7. The animals! Luckily for us we visited a bird park and a zoo. So we enjoyed talking about the animals that could be found in Malaysia. We also happened to see some monkeys for example in Langkawi. For younger children, this would always be an exciting topic, but even for children between 7 and 10, there is so much to look into with regards to animals (habitats and climate etc).

 

 

8. The History – Although we didn’t really touch on this with our little ones (3-5 year olds), this would be fabulous topic to look into. How Islam spread to the country you visited for example? Instead we looked briefly at the masjids/mosques we saw and visited and looked into other prominent ones too.

 

 

 

9. The Arts  – Malaysia is known for its beautiful batik patterns on their clothing, so we wanted the children to experience batik patterns which turned into a lovely craft. We also visited the Islamic Art Museum and looked a little into Islamic art patterns and designs.

 

 

 

10. The food – Whilst fish and seafood was quite popular, we decided to look at the popular fruits from Malaysia, including coconut, durian, papaya etc. You could attempt to make a popular dish of the country of the country you visited.

 

11. Speaking the language – We enjoyed learning a few phrases in Malay such as simple greetings and asking how someone is! I think this is a great first step to introducing different languages and knowing that there are different people and languages around the world. We showed the children some simple phrases being taught by Malaysians from Youtube.

 

12. Cultural Day – We finished our theme by bringing together everything we learnt into a cultural day. The children dressed up in Malaysian clothing, ate some Malaysian sweets and coconut crackers which we brought back with us. We burnt some scented candles brought back with us and even put on some organic sea cucumber cream. We practised our Malay. It was a nice end to the theme where we tried to use all of our senses to re-experience the beauty of Malaysia again! You could invite your friends and family and make a treat for all!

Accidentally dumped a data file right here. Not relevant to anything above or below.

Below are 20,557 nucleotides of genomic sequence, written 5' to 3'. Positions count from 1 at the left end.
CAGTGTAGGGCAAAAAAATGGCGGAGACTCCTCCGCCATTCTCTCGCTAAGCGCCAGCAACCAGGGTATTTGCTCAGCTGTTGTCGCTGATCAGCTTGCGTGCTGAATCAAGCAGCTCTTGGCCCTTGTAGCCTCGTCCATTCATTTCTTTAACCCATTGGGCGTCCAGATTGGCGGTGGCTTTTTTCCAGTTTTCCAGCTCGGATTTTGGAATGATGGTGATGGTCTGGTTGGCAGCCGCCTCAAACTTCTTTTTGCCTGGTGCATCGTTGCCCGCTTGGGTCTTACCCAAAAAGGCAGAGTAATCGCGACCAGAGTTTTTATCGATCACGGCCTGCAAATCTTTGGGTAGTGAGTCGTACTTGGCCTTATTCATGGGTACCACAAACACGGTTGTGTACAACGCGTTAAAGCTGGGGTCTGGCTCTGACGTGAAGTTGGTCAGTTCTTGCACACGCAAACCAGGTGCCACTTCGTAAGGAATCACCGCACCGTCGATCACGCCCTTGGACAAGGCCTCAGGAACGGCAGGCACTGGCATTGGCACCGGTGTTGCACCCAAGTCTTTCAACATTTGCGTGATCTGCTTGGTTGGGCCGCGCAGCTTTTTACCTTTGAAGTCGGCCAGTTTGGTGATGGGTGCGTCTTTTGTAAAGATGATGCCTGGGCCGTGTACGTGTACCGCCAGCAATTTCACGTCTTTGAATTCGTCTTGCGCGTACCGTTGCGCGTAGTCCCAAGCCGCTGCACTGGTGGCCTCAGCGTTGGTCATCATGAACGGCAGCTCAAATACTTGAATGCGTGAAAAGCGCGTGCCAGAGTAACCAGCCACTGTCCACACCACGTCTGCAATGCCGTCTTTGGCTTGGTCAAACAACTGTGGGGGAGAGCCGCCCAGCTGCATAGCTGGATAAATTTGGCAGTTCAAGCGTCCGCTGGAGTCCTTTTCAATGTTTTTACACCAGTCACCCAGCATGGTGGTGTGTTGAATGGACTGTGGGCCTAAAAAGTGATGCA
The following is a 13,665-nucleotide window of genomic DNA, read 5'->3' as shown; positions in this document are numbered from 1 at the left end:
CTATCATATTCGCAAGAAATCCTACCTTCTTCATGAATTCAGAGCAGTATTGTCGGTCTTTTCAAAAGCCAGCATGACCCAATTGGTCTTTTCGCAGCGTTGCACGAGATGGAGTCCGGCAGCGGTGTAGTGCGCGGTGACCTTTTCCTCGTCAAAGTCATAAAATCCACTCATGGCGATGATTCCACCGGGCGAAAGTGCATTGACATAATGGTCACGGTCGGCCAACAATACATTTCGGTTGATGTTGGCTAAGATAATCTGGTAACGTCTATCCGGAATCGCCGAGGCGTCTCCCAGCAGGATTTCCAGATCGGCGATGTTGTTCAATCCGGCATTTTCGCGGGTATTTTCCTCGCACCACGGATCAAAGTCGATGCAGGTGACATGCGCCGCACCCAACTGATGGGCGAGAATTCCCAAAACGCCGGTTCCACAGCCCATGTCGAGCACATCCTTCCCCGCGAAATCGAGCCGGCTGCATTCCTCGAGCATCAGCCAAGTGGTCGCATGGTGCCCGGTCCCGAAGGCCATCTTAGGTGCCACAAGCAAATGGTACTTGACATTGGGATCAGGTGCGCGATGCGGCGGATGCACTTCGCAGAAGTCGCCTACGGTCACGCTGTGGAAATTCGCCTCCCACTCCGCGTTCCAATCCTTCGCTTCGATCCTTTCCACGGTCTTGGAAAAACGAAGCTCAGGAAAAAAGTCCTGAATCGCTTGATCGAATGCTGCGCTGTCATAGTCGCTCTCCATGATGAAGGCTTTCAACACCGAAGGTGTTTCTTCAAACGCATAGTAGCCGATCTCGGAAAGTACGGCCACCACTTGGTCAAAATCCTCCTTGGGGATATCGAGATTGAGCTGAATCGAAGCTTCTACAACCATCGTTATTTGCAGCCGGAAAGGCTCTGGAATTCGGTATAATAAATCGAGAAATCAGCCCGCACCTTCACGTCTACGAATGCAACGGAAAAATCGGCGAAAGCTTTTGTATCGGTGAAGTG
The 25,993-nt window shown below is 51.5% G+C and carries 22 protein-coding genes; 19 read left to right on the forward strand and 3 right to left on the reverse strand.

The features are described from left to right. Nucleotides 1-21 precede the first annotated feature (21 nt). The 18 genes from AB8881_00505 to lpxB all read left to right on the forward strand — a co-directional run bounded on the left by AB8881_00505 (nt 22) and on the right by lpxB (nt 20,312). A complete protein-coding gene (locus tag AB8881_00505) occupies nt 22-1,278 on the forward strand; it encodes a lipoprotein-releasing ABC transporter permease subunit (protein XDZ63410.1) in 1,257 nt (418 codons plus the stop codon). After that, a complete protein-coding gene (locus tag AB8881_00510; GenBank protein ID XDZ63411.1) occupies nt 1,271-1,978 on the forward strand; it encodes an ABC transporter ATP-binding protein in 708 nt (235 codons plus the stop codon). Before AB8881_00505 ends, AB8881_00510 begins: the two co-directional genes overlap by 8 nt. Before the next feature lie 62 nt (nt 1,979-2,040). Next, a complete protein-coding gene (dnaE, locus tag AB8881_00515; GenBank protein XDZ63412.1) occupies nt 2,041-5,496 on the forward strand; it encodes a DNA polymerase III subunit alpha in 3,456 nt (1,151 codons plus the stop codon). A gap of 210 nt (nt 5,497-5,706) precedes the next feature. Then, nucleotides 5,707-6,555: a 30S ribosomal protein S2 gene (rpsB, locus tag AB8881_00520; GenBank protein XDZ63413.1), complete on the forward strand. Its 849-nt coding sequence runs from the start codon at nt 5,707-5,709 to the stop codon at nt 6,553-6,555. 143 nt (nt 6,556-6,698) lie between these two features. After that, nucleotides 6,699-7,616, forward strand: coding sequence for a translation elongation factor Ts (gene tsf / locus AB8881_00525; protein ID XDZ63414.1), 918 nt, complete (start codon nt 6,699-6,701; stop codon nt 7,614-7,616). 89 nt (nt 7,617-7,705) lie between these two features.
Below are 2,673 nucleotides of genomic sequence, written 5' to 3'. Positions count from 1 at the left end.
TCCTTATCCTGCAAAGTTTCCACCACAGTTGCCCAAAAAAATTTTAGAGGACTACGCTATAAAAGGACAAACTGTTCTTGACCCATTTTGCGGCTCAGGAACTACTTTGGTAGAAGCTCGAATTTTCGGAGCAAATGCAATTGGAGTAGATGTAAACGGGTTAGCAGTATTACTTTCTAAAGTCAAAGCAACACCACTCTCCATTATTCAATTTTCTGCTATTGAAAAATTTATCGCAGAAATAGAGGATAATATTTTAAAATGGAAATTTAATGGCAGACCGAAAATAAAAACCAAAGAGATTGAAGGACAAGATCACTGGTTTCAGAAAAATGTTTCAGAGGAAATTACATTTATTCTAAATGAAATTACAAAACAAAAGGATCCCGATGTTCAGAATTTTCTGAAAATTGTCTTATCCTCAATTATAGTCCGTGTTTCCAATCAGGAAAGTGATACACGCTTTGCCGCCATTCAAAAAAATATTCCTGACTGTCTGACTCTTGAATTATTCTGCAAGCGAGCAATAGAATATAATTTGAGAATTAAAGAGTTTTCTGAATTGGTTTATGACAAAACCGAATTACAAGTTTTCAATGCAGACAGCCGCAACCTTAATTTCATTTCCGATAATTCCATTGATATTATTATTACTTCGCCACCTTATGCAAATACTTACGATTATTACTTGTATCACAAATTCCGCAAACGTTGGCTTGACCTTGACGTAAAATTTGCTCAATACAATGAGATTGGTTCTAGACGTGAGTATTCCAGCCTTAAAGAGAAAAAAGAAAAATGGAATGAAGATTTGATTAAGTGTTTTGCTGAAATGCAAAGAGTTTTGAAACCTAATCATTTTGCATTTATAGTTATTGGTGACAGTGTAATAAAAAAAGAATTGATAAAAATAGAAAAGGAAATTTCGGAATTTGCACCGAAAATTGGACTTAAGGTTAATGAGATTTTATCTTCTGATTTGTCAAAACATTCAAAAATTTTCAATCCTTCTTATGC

To find out more on our top 5 places to visit with kids in Malaysia, click here!



11 thoughts on “12 Tips on teaching about a country you just visited!”

  • Going on a holiday can really make for some further interesting lessons! Just because the holiday ends doesn’t mean you have to stop learning about the country! Some great ideas here

  • I myself is in love with this country. I’ve been to Malaysia once with our son but he was still young that time. Your ideas are truly inspiring because I want to start homeschooling with our son too. Nursery doesn’t seem to be the place for him because he gets sick. We are traumatized because of this. I can’t work because of that. However, his health is the most important for us.

    • Thank you! May Allah ease things for you and facilitate it for you – keep in touch if you start homeschooling would love to help you start this wonderful journey iA x

  • Souvenirs for the playroom! Masha’Allah. Love it. Your photos make me want to visit Malaysia. I love using cultural festivals to teach. My ESL students love to make their national dishes and talk about their home countries. It is a great way to bond.

  • I love this idea. What ages are your kids? I have a 4-year-old and younger ones and I assume they might be too young for this? The last time we travelled was 2 years ago.

    • My girls are 4 and a half and 2 and a half – no it’s the perfect age to talk about the weather, plants and animals and evening introducing countries and cities